CBC News - NB
No wild Atlantic salmon returned to Magaguadavic River to spawn, conservation group saysAtlantic Salmon Federation says it's a troubling first since it began monitoring in 1992, blames aquaculture
CBC News Posted: Oct 05, 2017 1:41 PM ATAquaculture escapees from the Magaguadavic fishway collected Sept. 13, 2017. Photo Tom Moffatt/ASf
A conservation organization says no wild Atlantic salmon returned to the Magaguadavic River to spawn this year for the first time in 25 years and salmon farming along the Bay of Fundy is at least partly to blame.
The Atlantic Salmon Federation says the loss of wild salmon in the Megaguadavic is "another blow" to the outer Bay of Fundy population, which, despite a stocking program over many years, is considered endangered by an expert panel.
"The Magaguadavic should be a cautionary tale," federation president Bill Taylor said in a statement Thursday. "Throughout North America no new open net-pen salmon aquaculture sites should be allowed in proximity to wild salmon rivers."
Although Atlantic salmon populations are affected globally by changing ocean conditions and overfishing, the salmon federation contends open net-pen salmon aquaculture in the bay and escaped farmed salmon breeding with wild salmon are also contributing to declining numbers.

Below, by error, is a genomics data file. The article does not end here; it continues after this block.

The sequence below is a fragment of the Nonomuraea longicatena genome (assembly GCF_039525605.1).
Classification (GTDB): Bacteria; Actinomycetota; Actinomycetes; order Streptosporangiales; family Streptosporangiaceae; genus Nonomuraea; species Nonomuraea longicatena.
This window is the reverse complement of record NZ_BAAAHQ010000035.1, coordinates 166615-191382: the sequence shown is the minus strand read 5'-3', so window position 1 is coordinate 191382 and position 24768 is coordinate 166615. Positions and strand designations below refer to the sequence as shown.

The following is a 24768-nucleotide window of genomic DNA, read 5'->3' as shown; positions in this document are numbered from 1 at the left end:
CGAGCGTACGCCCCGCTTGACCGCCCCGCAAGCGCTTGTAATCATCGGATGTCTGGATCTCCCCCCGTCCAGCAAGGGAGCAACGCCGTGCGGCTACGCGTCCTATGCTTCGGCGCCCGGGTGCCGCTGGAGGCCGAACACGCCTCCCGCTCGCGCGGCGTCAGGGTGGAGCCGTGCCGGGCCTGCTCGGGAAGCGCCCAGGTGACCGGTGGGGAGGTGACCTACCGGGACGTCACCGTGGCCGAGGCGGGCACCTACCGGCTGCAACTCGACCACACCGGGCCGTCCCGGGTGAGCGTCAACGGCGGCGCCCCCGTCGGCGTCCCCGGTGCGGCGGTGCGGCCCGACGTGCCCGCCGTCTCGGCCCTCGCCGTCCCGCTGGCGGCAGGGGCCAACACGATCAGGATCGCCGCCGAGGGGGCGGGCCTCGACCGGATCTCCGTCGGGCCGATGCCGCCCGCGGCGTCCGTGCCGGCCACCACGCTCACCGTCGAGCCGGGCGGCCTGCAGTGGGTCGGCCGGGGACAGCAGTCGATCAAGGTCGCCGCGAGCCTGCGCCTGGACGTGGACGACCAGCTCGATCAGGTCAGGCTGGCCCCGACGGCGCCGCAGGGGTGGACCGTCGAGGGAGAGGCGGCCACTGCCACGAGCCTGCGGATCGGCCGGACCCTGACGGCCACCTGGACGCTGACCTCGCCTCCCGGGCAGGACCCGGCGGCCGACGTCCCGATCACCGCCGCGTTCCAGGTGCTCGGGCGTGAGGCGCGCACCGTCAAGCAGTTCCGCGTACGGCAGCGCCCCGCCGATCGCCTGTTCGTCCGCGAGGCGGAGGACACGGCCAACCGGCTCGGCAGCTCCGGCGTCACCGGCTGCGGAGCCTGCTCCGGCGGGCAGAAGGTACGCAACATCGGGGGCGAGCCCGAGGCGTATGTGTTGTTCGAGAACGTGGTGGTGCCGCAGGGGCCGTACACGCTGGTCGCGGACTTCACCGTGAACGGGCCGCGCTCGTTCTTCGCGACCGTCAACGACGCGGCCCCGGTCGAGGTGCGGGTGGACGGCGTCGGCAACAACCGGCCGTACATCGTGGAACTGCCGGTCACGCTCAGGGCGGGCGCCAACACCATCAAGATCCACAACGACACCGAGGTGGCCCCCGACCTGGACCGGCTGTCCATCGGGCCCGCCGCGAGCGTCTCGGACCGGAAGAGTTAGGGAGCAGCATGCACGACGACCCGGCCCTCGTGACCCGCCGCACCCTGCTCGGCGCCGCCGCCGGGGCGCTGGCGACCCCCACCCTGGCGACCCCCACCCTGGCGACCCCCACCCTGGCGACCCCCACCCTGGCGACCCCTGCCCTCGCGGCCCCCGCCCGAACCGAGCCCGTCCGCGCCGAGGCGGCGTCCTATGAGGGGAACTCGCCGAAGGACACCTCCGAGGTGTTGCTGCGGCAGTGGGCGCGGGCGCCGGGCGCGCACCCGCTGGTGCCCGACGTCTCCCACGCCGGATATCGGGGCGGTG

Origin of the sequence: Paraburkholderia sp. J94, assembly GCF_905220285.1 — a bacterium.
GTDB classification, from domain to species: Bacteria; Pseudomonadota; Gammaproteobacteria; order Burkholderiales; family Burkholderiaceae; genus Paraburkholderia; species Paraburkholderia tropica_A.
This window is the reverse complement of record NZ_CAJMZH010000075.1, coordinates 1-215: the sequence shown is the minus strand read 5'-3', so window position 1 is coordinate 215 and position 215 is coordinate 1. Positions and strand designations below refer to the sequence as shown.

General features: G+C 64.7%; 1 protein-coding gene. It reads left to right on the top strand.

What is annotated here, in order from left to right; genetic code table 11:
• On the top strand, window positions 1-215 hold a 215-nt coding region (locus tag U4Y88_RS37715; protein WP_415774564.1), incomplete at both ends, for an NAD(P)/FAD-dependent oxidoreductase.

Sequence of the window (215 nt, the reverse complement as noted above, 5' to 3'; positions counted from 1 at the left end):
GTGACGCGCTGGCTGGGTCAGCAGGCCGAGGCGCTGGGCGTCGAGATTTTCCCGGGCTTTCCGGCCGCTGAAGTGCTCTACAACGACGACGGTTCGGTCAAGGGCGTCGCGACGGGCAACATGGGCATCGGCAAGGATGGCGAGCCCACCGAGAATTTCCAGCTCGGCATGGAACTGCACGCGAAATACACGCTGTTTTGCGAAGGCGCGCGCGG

The Magaguadavic was first "exposed" to this "threat" in the 1980s. In 1983, Fisheries and Oceans Canada estimated 900 wild salmon entered the river to spawn, the federation said.
Today, the area has one of the highest concentrations of industrial salmon farms in the world, according to the statement.Interbred fish 'less fit for survival'
Every year since 1994 — except 2006 and 2011 — more aquaculture escapees than wild fish have been counted at the Magaguadavic fishway, the group said.
And this year is no exception, with 15 escapes being removed from the trap at the top of the fishway, including one earlier this week.
"Studies have proven that escaped aquaculture fish have interbred with wild salmon in the Magaguadavic and throughout the Bay of Fundy resulting in a loss of local adaptation," the statement said.
"It is widely acknowledged that aquaculture-wild hybrids are less fit for survival and the presence of escapes and hybrids among wild populations is associated with major declines."http://www.cbc.ca/news/canada/new-brunswick/wild-atlantic-salmon-magaguadavic-river-population-1.4339618